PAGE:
I'm not the first to observe that the 2009 season has been rough on the endurance blogging community. Jonna of Barbs, etc. continues to struggle with hoof issues. Elly of Living in a Zoo is working through behavioral troubles. Jacke, aka Endurance Granny, suffered a crash course in exertional rhabdomyolysis. I had to retire a promising mount, then was grounded by an unhappy riding incident. Tabata of My Friend Shah concluded that her horse has done his time. Nicole of Adventures on Arabee and Shana of Sinwaan are sitting out the season, albiet for happier reasons. I've probably missed someone...but I hope not!

This post is for all of you dealing with setbacks -- horse related or otherwise. The quote comes from Jack Medina and Roy Vartabedian's excellent book The Winning Edge: Fueling & Training the Body for Peak Performance. If you don't own a copy, you should.

"There are times when a person puts out everything they have and still fail, they still don't win.
But in the striving, in the development of a will that goes down that deep, a man or woman learns a great lesson about life.
That somehow there can be more victory in striving like that than there is in victory itself.
And even beyond that I will predict that there can be defeat in victory if a person doesn't learn this.

...You can't tell me that there can't be victory in defeat and that there can't be defeat in victory depending on the attitude you have.
It isn't where you are going that counts,
it's the direction in which you are headed!
One of the great things about the sports world is that it can teach you to take frustration and come back out of it and go on to Victory."


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Thursday, May 14, 2009

Shorts Stories

I hardly ever wear shorts.

They aren't practical on the farm or welcome at the office, and considering that I have no life beyond those two places, I can safely state that my shorts-wearing time is limited almost exclusively to whitewater rafting expeditions and workouts.

Well. I've discovered a new use for those scraps of navy nylon: Campaigning.

Fresh from yesterday's physical therapy session, still clad in athletic gear, I set out to run a few errands about town. It didn't take long for me to notice the less-than-subtle commentary that rippled in my wake:

"Look at her leg," said the old biddy in the feed store's poultry aisle. Her companion shushed her while I smiled sweetly and stacked scratch grains on my cart.

"That looks like it hurt," whispered the cashier to her co-worker.

"Oh, my god," said a teenaged girl in the parking lot. "Is that a bruise?"

Ahh, the perfect opening line. The girl was the first of many to direct it at me. She was followed by the cowboy with the silver Chevy, the cyclist in line at the post office, the natural foods stocker at the grocery, the guy on the sales floor at Play it Again Sports, and several more.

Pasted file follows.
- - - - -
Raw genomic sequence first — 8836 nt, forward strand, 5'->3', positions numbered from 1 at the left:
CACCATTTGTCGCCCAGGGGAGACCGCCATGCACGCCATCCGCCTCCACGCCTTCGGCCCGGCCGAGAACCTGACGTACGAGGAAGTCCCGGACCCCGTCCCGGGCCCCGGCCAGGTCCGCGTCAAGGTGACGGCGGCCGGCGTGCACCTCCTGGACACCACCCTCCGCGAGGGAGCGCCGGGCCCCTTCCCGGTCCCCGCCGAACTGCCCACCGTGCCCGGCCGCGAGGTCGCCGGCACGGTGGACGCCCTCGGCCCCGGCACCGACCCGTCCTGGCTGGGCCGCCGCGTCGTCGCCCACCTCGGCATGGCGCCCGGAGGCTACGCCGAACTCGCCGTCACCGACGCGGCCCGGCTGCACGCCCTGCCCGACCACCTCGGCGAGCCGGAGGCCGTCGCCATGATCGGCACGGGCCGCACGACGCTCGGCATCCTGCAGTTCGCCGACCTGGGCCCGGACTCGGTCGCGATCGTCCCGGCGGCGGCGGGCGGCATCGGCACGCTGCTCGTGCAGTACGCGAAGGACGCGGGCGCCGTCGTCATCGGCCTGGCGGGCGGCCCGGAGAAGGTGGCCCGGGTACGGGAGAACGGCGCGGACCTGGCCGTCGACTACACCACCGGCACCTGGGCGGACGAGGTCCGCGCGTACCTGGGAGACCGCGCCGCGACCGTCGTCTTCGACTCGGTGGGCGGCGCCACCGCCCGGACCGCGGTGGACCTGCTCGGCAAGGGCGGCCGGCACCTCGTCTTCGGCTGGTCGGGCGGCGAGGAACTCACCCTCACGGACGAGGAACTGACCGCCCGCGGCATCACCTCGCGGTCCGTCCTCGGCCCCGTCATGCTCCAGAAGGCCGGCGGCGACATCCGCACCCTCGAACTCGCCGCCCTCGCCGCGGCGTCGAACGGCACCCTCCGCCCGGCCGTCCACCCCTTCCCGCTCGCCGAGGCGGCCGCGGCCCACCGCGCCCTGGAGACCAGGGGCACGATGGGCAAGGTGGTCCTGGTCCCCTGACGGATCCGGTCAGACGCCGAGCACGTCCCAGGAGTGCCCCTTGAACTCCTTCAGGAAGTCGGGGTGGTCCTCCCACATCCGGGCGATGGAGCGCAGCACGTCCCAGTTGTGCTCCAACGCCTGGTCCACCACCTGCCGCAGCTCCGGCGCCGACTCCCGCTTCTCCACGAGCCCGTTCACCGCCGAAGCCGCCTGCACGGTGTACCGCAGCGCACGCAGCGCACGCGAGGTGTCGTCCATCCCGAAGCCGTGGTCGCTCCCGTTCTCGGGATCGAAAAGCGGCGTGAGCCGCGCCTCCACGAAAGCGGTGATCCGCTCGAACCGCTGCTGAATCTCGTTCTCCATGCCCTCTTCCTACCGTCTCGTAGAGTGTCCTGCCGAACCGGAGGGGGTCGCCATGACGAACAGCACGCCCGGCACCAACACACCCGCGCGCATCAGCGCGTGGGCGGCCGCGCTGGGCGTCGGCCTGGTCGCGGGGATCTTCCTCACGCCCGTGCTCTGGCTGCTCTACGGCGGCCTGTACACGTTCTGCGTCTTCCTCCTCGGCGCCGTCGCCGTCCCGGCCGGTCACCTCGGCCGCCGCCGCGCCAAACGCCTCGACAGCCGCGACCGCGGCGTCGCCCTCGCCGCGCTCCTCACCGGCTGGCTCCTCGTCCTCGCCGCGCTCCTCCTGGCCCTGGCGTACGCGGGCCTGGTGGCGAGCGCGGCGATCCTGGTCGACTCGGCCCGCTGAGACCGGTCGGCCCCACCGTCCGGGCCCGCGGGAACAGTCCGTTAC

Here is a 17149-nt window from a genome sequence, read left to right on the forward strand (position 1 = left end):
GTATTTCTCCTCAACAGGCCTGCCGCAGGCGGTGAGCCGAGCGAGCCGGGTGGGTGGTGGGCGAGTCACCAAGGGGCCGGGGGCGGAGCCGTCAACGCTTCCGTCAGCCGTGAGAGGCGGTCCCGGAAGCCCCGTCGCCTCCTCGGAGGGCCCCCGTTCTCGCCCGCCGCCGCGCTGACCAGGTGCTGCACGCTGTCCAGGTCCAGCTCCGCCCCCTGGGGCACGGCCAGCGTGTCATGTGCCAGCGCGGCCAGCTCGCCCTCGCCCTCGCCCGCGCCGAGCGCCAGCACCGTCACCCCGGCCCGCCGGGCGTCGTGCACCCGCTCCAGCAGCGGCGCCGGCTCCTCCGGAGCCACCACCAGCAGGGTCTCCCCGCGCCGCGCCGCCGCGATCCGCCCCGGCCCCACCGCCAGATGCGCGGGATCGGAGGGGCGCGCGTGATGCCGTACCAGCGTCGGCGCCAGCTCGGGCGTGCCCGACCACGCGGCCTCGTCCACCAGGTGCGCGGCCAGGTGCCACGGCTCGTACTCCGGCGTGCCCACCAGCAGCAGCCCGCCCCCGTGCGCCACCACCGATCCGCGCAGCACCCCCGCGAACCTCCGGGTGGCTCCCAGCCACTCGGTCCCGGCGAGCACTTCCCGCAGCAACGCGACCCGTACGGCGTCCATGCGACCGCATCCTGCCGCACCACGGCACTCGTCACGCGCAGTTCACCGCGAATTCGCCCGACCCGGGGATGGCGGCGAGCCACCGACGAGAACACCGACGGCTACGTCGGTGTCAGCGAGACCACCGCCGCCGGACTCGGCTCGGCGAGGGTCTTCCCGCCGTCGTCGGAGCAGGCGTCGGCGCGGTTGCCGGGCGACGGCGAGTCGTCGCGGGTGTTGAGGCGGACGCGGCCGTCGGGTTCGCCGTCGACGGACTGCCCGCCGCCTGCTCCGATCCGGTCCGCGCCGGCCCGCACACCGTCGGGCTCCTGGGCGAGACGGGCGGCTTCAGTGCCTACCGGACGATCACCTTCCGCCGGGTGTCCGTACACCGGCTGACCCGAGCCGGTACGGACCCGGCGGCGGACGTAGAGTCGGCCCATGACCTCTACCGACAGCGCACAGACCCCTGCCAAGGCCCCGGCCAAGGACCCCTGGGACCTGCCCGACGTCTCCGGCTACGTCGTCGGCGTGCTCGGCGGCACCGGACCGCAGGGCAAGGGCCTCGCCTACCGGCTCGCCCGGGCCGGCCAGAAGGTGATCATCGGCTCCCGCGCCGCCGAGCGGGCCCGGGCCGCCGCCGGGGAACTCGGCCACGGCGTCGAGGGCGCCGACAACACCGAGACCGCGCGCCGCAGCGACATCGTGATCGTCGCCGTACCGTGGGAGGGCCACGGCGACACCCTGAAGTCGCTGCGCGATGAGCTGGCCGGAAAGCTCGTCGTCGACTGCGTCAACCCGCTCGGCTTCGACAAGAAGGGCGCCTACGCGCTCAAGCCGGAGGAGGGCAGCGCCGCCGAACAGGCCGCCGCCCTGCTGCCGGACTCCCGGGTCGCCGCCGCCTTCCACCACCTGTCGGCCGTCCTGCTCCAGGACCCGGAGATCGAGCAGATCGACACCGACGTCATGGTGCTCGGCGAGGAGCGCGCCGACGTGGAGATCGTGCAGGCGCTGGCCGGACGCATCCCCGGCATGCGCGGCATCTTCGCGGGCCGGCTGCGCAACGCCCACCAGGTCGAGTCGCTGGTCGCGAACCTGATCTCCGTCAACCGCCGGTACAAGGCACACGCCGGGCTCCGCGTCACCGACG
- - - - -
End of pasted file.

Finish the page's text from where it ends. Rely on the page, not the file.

One after another, they asked, "Is that a bruise?"

One after another, they winced when I said, "Pretty much. Torn hamstring."

One after another, each of them took the bait. "What'd you do?"

And one time after another, I set the hook. "My horse was attacked by a loose dog, and I fell off."

Their reactions ranged from amusement to curiosity to indignation. A few jumped straight to storytelling or advice-giving mode. All wanted to hear more of the story. At some point during every conversation, I made sure to comment that if I'd fallen on pavement instead of dirt, I might have died. Yep, those loose dogs are dangerous. Surely do appreciate owners who pen them up.

The message, of course, was the same one I wrote to you two days after my wreck: If you cannot train your dog to stay on your property no matter what, find a way to confine it. Period. Because if you don't, someone could get killed.

Sadly, humans are less capable of picking up subtle messages than are our equine friends. (Sorry, did I say "subtle?" I meant "glaringly obvious.") As the strangers walked off, shaking their heads in rueful dismissal, I began to wonder if I was getting through.

Oddly enough, it was Mr. Pick-up Line who made my efforts pay off. Eying my tank top as he rang up my kale and flax seed, he asked, "You on your way to work out?"


"Mm. 'Cause whatever you're doing, it's working out."

Right. Clever. I thanked him politely and punched in my PIN. It wasn't until I was walking away that he glimpsed my leg.

"What'd you do?" he called after me.

"Tried riding my horse past a loose dog," I said. "But it didn't work out."

And it happened. The next woman in line dug her elbow into her husband's ribs and chided, "See? You'd better chain up that damn dog before we get sued!"

Mission accomplished.


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Monday, May 11, 2009

Mentor in Motion

Yes, that's Aaruba. He looks great, doesn't he? Like he could trot 50 miles, race for the finish line, and emerge with all A's from the ride vet. But he couldn't.

My Aaruba looks like that because of who he is -- not because of how he feels.

Sometimes, when it gets very bad, he shows the pain. In any other horse, I'd call the symptoms "mild." But Aaruba's pain symptoms were mild even when the colic diagnostics said he should have been thrashing on the hospital floor.

So, you'll understand if I worry.